Korean iPhone Users Withdraw Lawsuit Against Apple For Location Tracking Issue; But To Join $25 Million Class-Action Suit


In 2011, Apple was caught up in a major controversy due to a location tracking bug in iPhone and the cellular iPad.

Security Researcher Alasdair Allan at the University of Exeter revealed that iPhone and the cellular iPad regularly recorded the co-ordinates along with timestamp in a hidden file.

Though Apple quickly released an update to fix the location tracking bug, the controversy landed Apple into trouble as they were investigated by privacy regulators in South Korea, France, Italy and Germany.

At that time, Apple clarified that it was not tracking the location of the iPhone or iPad 3G as reported by security researchers. Apple also confirmed that it had never done so and had no plans to ever do so. But Apple admitted that it could do a better job managing the crowd-sourced location database and released iOS software update 4.3.3 to fix the location tracking bugs.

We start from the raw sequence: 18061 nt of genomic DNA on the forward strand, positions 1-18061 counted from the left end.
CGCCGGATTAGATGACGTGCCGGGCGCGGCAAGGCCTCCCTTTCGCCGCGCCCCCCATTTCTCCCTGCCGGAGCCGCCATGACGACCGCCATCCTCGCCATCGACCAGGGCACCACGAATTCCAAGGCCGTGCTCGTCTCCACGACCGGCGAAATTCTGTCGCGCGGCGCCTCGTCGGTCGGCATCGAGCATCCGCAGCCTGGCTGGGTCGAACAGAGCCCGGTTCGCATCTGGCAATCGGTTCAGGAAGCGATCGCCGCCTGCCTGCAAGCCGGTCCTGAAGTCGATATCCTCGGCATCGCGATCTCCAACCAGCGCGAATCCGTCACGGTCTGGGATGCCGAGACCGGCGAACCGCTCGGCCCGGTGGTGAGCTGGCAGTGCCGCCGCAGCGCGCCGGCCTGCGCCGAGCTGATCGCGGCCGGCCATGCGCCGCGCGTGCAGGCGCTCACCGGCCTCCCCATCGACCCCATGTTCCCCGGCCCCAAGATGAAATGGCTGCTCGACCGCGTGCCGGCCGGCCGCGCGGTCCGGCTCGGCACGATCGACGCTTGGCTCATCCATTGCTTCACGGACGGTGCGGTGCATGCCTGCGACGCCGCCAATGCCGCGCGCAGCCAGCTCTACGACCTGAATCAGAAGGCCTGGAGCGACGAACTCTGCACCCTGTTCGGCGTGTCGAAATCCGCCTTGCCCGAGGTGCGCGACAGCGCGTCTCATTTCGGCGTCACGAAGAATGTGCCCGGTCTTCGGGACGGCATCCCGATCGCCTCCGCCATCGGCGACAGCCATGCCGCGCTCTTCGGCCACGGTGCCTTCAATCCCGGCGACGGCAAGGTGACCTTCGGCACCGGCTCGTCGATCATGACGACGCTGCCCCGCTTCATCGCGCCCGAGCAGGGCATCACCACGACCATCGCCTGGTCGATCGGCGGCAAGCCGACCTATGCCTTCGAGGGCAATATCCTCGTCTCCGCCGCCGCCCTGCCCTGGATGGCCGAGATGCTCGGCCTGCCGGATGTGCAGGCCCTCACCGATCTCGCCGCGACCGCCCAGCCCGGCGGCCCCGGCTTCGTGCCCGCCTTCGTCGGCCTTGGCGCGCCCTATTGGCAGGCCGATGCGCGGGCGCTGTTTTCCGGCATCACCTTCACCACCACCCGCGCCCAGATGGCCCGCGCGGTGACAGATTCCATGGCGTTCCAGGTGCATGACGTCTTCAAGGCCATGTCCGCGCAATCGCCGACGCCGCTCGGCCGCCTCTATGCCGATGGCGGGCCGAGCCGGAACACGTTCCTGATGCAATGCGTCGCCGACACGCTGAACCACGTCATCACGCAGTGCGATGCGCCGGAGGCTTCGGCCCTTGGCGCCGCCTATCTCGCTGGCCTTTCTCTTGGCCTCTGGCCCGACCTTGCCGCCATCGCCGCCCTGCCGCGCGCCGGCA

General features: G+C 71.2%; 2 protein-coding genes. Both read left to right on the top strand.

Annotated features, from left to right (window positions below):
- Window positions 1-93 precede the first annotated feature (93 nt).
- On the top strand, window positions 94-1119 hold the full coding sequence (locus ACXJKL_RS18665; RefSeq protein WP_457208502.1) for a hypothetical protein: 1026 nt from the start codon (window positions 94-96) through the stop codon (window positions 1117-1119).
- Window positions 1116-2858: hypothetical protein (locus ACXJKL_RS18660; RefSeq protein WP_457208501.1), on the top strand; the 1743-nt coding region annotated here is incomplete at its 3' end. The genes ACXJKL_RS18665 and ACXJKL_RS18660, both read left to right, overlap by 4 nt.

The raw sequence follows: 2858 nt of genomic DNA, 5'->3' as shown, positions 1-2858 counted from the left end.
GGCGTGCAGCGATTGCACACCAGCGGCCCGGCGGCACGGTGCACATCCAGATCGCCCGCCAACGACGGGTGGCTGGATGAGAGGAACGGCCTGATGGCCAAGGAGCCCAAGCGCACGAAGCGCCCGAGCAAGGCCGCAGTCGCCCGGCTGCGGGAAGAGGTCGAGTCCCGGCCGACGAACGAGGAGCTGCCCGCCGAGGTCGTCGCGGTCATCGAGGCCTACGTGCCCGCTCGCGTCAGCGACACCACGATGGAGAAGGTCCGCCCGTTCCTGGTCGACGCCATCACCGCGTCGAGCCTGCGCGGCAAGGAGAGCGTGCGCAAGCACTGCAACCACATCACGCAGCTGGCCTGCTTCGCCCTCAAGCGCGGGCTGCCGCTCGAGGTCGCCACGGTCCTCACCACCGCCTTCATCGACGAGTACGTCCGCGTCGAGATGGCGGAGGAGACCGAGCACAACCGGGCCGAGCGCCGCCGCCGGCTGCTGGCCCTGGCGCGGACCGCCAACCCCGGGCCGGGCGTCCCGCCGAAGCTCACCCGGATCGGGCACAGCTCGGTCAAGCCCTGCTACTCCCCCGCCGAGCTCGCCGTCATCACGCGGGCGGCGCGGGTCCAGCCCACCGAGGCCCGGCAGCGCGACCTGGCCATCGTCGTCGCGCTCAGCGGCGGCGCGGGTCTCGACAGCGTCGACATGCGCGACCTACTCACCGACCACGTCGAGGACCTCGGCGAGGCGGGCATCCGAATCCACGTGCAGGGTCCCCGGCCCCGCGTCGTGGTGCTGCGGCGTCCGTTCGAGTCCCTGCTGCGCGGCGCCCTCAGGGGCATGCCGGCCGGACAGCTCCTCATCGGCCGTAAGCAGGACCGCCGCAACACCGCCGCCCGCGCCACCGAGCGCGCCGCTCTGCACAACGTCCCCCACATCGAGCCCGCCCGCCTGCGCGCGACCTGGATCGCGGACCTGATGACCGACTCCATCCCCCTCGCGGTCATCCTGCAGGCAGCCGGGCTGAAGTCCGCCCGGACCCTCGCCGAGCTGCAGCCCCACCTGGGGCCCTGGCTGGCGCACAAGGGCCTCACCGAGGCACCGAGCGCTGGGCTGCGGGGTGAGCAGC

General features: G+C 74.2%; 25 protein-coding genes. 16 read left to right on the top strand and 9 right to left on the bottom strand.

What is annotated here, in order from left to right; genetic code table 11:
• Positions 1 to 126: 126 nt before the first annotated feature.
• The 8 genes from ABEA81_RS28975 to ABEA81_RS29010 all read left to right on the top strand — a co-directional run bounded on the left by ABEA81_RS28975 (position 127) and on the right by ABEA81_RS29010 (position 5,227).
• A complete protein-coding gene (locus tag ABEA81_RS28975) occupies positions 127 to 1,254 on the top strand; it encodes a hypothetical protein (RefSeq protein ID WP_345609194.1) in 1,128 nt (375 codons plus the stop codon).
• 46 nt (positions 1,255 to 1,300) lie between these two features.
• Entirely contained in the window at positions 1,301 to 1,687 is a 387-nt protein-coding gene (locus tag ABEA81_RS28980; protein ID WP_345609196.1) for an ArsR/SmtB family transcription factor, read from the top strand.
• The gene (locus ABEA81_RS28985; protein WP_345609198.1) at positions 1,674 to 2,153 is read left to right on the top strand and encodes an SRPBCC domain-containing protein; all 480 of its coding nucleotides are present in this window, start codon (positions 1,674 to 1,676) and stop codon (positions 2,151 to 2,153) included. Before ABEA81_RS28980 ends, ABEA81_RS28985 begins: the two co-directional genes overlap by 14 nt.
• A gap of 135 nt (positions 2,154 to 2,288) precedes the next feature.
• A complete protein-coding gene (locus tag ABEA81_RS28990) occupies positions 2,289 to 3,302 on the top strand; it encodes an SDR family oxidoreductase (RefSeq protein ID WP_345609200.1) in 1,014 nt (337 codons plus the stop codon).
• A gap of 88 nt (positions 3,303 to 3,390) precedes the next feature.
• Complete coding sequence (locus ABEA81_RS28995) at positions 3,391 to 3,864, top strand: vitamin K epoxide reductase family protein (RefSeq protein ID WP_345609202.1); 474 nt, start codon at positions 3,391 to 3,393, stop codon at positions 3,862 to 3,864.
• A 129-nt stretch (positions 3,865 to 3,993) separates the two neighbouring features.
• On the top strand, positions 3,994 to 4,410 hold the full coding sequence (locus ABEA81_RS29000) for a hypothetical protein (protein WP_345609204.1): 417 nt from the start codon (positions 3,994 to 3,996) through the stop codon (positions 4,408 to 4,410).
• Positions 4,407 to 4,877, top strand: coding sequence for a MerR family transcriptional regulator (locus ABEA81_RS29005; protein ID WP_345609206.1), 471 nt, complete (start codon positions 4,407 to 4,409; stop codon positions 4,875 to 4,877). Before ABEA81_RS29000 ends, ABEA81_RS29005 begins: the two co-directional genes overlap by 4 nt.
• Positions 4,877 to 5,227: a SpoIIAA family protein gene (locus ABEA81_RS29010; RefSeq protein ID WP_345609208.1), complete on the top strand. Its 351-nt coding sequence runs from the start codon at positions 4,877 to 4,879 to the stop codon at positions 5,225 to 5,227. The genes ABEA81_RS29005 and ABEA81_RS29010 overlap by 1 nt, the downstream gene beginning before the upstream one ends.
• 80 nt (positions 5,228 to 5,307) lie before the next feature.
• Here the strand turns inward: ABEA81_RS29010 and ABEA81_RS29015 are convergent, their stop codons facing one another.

But Apple was still fined by Korea Communications Commission. It also didn’t stop Korean users from suing Apple for illegally enabling location-based features without their consent. The Next Web reports that one such group of 29 iPhone users have backed down and withdrawn their case. The plaintiffs were seeking $800,000 won ($757) per person as compensation from Apple.

The plaintiffs plan to join the bigger class action lawsuit against Apple, which was also filed with the regional court in Changwon, which was also filed in 2011 and involves claims from 27,000 iPhone users. They’re seeking 1 million won per person in damages. One of the reasons for backing down was to avoid any adverse impact from a negative outcome from the Changwon case.

Apple is definitely not out of the woods as in July 2011, the company was forced to pay 1 million won ($1000) in compensation after the court ruled that its location features violated his privacy.

Via: The Next Web

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